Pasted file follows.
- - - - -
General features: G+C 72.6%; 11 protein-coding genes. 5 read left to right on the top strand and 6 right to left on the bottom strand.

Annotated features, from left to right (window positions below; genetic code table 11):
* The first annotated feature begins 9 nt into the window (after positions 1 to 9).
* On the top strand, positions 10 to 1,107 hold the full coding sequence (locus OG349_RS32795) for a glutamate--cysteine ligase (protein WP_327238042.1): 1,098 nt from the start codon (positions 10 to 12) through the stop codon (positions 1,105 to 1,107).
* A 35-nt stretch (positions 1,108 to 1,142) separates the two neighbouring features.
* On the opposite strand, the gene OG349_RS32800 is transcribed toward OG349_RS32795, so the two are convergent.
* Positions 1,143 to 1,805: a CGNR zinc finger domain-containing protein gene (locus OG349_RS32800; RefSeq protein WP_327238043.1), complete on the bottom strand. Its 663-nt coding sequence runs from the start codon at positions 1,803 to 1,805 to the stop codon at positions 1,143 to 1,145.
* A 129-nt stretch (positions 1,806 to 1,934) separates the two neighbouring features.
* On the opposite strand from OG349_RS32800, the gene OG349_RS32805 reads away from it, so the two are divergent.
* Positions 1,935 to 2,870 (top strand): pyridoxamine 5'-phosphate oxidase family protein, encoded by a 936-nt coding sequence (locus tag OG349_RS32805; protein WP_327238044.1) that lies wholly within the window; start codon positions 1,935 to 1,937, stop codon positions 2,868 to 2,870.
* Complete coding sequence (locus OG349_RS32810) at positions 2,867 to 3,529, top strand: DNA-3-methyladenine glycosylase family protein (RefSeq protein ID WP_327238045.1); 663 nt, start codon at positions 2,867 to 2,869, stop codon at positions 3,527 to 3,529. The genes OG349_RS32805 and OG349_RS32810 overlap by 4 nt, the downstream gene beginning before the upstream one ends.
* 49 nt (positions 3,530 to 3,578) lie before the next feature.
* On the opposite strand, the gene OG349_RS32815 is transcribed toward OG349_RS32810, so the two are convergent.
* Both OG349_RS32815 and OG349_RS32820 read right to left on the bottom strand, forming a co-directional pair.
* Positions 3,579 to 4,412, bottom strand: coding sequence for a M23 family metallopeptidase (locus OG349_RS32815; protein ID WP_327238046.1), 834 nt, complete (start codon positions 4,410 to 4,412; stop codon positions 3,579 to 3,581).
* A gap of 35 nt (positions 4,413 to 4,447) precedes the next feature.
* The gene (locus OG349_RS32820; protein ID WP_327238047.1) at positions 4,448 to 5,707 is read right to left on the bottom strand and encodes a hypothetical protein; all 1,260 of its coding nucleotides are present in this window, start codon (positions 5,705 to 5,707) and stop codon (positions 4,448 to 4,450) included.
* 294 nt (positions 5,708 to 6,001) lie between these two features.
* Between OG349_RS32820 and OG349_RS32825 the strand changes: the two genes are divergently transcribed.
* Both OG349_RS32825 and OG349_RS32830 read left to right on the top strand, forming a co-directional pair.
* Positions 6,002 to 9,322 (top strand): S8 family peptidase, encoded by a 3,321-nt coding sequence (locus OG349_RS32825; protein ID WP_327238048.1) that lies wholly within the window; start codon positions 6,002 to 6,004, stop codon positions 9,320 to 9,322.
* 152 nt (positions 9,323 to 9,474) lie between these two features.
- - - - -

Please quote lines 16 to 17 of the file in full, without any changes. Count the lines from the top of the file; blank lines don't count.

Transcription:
* A gap of 35 nt (positions 4,413 to 4,447) precedes the next feature.
* The gene (locus OG349_RS32820; protein ID WP_327238047.1) at positions 4,448 to 5,707 is read right to left on the bottom strand and encodes a hypothetical protein; all 1,260 of its coding nucleotides are present in this window, start codon (positions 5,705 to 5,707) and stop codon (positions 4,448 to 4,450) included.